While other areas of environmental regulation are woefully lacking (antibiotic overuse and GRAS chemicals), the use of herbicides is well-regulated and not a major risk to human or environmental health. NRDC would be well to focus on the important agricultural issues and let settled issues alone.

Thursday, December 18, 2014

Important Nutrients in the Methionine Cycle

Graphic from the inimitable  GSH is glutathione.
Studies suggest that betaine, along with vitamins B6 and B12 and folic acid, helps reduce higher levels of homocysteine. (This article has lots of citations.)  I think there is now good evidence that the problem with methionine  is really a problem with homocysteine.  Having high levels of homocysteine is related to a higher risk of heart disease and stroke.  Food sources of betaine include beets, broccoli, grains, shellfish, and spinach.  More info on betaine.


Also note the importance of amino acids like cysteine, glycine, and serine: Cysteine and glycine are converted to glutathione (an important water-soluble antioxidant) with the addition of selenium.  Pea protein and collagen are good sources of glycine, but neither contains much cysteine.  Serine can reduce homocysteine levels, and pea protein is also a good source.

Paleo Diet Reading List

Reading about human origins can be fascinating, and informative.  It has been said that nothing in biology makes sense except in light of evolution, and the same could be applied to diet. I originally wanted to understand the physiological biochemistry of digestion, but several textbooks later I had lots of facts but very little understanding.  While strolling at the zoo, I realized I needed textbooks that described the differences between animal digestion -- a comparative physiology textbook, perhaps.  But again, after reading all of the most popular titles, I had only scattered facts and no theory of the differences between human and animal digestion, or even between carnivore, omnivore, and vegetarian modes of sustenance.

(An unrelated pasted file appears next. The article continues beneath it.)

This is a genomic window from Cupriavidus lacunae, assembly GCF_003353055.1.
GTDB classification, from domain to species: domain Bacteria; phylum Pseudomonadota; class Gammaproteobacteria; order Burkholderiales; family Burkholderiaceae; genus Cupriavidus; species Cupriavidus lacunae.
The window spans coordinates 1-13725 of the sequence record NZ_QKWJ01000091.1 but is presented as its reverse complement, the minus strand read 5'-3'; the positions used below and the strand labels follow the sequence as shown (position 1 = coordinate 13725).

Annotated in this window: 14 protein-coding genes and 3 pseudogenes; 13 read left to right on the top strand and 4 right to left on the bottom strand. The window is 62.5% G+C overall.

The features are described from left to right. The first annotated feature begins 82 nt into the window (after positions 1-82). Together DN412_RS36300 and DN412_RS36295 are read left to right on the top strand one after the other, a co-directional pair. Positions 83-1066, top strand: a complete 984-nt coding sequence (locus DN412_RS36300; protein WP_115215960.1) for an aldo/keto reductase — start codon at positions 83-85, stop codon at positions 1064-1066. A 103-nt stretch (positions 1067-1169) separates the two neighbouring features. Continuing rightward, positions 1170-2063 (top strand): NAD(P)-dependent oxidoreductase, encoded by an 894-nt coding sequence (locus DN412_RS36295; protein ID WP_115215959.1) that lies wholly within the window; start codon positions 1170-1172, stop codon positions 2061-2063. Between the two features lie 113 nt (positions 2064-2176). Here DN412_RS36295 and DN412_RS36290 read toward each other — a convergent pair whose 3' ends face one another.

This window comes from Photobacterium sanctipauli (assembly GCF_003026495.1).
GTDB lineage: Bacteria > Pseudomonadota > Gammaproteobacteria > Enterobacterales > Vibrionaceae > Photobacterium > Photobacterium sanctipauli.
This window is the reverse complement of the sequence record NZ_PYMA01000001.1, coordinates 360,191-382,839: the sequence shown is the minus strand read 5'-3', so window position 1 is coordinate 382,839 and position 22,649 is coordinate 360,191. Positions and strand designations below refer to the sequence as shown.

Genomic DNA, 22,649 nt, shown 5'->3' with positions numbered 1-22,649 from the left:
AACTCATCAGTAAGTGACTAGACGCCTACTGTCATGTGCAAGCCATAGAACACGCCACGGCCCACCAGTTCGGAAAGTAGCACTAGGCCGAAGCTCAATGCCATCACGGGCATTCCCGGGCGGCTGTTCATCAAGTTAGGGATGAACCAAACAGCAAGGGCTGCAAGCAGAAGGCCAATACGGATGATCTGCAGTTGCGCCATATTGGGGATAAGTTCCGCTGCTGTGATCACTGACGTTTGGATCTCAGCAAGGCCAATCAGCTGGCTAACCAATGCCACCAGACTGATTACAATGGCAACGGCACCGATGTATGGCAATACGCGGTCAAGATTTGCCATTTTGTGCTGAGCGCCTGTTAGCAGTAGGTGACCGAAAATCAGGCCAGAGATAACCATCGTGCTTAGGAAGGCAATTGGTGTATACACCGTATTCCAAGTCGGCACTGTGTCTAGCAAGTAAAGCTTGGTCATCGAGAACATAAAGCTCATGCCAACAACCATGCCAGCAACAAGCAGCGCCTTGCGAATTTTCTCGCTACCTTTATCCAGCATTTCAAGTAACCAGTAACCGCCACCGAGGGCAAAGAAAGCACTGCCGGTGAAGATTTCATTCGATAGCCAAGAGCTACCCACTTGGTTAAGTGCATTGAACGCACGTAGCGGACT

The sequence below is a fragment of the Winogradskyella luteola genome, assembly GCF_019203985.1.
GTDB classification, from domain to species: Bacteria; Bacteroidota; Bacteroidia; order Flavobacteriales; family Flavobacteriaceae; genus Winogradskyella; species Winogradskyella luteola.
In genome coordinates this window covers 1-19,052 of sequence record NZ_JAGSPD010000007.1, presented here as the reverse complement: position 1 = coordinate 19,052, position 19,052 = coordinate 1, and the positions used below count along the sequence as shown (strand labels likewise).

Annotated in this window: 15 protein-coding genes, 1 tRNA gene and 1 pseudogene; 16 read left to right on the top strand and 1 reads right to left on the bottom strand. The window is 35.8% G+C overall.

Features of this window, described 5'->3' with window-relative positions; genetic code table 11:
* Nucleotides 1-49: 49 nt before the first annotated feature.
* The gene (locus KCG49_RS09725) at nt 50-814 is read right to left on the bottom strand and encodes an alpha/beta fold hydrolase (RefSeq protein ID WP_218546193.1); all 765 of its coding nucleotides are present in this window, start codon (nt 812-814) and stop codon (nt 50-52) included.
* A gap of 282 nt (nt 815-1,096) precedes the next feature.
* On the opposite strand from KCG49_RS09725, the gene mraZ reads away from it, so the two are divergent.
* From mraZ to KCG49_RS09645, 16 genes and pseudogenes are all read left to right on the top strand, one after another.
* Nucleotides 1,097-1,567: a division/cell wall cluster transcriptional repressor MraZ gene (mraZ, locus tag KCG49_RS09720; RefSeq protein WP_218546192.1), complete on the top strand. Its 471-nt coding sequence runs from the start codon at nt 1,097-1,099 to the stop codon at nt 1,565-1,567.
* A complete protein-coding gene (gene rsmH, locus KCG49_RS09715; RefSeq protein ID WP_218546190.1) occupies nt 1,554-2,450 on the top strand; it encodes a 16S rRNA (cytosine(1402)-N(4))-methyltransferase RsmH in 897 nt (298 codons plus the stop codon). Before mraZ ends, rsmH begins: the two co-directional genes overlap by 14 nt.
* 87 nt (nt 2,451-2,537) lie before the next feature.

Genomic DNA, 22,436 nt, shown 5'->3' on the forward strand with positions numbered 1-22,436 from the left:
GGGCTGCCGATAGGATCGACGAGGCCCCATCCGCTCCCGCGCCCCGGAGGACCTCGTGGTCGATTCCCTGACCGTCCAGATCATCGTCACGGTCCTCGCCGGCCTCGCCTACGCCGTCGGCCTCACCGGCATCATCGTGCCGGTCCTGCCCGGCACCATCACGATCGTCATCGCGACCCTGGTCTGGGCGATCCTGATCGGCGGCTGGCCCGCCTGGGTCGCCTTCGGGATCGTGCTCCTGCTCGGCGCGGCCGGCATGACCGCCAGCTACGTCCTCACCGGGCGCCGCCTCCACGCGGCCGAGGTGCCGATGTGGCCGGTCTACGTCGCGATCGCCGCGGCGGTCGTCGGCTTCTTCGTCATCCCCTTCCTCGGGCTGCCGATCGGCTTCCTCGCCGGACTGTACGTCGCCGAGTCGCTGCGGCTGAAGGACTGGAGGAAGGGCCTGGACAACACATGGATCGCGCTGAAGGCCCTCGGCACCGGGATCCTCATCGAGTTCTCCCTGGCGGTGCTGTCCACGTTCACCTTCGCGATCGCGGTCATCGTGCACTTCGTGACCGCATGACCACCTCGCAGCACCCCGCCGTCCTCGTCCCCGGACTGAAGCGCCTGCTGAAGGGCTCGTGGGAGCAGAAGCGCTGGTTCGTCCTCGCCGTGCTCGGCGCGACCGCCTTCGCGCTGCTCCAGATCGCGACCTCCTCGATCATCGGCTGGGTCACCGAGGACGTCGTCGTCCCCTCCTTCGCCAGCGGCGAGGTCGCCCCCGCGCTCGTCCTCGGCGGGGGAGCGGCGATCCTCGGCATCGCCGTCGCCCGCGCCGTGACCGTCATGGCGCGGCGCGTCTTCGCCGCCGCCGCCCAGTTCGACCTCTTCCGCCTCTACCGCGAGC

Luckily, two Harvard professors have written books on human evolution with particular emphasis on how dietary changes made us human.  In the process, they provide the best, although somewhat contradictory, source of information on comparative dietary physiology.  Daniel Lieberman's The Story of the Human Body (2013) is a more traditional telling of human evolution, but it is written in an attempt to answer the question of how our paleo bodies have adapted (or not) to modern lifestyles.  Richard Wrangham's Catching Fire: How Cooking Made Us Human (2009), is an extended argument concerning the importance of cooking to human evolution, but he does deal extensively with the comparative behavior and anatomy of humans, proto-humans, chimps, and other primates.  Only at the end of his book does he tackle the problem of modern dietary choices for humans, and then only as a parting shot.  John Hawkes, at the University of Wisconsin, is often mentioned as an authority on human evolution, and I would include his Great Courses lecture (2011) in this triumvirate of human evolutionary tales.

The above works often reference modern accounts of extant hunter-gatherer tribes to understand what life might have been like during the Paleolithic era.  The most notable of these books are Lee's account of the !Kung San, and I would also suggest Weston A. Price's classic Nutrition and Physical Degeneration: A Comparison of Primitive and Modern Diet and their Effects.  A modern synthesis and review of the same subject matter can be found in Lindeberg (2009).